FH Family Story – Laura
Growing Up With FH
Unlike many people with heterozygous FH, I have known I had FH for almost my entire life. My paternal grandfather died from a heart attack in his mid-30s and by the time I was born and my dad was 30 he had already been diagnosed with high cholesterol and it was assumed that it was a family trait that could be passed on to my brother and I. My parents decided to wait until we were out of elementary school to be tested since they had decided not to change our diets or medicate us while we were still actively growing. So right before I turned 12 I got tested and was, unsurprisingly, diagnosed with FH. My brother, by the way, tested normal. This was shortly after my dad had quadruple bypass surgery in his mid-40s.
Initially I was put on the horrible chalky drink that was the main medical treatment for high cholesterol in the mid-90’s. Rather than drink a tall glass of chalk before every meal I started skipping meals. That, combined with a new fear of cholesterol in even the smallest amounts and the usual hormonal and social brutalities of middle school led to a brief experimentation with eating disorders and, ultimately, a few years of relaxed dieting and no medication.
Once I was in high school, statins had become available and until I was out of college I was on high doses of a statin which mostly kept my levels in check. Once I was off my parents’ insurance, though, I couldn’t afford name brand medications and had to switch to a different statin since the one I had been taking wasn’t available in a generic version. On this regime my levels went back up to the levels they were at before treatment (287 total/258 LDL).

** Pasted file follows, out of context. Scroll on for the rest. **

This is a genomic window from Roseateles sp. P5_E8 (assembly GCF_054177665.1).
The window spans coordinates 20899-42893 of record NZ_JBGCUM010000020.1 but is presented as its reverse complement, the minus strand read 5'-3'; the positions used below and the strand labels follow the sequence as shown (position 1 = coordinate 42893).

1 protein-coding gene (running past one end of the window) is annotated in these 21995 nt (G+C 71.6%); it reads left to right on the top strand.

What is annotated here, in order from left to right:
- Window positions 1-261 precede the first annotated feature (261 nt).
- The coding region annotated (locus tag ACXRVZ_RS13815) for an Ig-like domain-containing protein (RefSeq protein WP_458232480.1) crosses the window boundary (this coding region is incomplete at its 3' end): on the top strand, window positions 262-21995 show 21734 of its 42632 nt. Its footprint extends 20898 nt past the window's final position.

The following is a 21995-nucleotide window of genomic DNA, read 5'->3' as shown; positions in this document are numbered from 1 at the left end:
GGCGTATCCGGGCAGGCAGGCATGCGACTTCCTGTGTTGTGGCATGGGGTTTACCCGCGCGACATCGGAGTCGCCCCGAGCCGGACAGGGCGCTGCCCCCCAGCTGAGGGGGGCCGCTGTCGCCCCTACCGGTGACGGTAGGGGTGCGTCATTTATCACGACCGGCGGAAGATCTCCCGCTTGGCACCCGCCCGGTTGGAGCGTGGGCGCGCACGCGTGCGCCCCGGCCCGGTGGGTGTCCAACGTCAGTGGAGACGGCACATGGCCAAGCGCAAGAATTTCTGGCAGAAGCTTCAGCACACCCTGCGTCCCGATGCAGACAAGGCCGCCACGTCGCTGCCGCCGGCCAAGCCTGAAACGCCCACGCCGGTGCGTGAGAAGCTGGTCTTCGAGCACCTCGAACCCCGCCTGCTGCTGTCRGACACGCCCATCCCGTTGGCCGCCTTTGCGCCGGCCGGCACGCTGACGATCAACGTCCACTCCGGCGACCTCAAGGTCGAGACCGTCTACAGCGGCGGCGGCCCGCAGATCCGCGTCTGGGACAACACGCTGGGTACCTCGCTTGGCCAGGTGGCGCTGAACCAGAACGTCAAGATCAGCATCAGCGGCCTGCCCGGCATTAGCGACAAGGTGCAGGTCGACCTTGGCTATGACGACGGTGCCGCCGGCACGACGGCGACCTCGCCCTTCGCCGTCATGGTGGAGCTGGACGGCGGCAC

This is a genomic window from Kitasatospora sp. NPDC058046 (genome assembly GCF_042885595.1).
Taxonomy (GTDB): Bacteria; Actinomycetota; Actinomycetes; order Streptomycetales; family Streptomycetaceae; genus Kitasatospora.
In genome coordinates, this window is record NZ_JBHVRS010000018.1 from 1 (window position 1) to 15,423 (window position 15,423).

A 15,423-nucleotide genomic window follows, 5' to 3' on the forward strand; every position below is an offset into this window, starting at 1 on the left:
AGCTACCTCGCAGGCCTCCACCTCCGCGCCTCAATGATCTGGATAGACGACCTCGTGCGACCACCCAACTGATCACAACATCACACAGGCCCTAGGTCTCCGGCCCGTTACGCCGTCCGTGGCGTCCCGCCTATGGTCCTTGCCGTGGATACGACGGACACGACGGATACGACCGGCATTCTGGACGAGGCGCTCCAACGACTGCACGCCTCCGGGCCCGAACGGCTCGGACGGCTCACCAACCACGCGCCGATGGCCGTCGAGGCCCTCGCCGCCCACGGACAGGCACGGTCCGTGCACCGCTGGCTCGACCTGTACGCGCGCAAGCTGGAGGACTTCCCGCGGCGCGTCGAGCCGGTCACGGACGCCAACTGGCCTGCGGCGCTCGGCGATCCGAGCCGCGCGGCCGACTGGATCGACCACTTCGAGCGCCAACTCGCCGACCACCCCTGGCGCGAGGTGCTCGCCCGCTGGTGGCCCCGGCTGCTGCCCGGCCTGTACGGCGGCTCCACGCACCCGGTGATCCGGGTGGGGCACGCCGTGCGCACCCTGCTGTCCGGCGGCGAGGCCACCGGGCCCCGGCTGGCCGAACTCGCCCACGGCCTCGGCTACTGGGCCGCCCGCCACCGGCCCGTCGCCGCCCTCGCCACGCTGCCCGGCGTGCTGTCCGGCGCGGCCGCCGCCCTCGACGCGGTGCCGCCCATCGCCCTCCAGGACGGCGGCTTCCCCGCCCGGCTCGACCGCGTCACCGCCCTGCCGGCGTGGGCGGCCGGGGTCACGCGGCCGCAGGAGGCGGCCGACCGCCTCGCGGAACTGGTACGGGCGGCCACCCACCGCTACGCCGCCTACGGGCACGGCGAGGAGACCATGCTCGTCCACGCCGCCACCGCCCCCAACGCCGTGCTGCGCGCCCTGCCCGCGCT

Now in my late 20’s I am off my statins once again as I try to get pregnant. It is recommended that you stop taking statins as soon as you start trying to get pregnant (or, ideally, a few months beforehand) and since I am also dealing with infertility that means that I’ve now been off my statins for three years.
Because I was diagnosed at a young age I don’t actually remember what it was like to *not* have FH. It’s always been a part of who I am and how I plan my life. I’m very lucky that my generation has so many options as far as medications which are relatively pleasant to take without too many side effects and surgical procedures which are increasingly safe and noninvasive. Everyone has to die of something, eventually, I’m just unusual in that I know that the most likely cause of my death will be heart-related (assuming a tragic accident doesn’t take me first!). But with the advantages of modern medicine I don’t have to worry about a heart attack claiming my life in my mid-30s like my grandfather or even having to have major heart surgery in my mid-40s like my dad. I very well may need surgical intervention at some point in my life but there are so many things that can go wrong as you get older, it would be foolish for anyone – irrespective of their cholesterol situation – to assume that they could make it to old age without some sort of health crisis. At least by being diagnosed early I’m able to prepare and plan, and use medications to delay heart disease if not completely prevent it.
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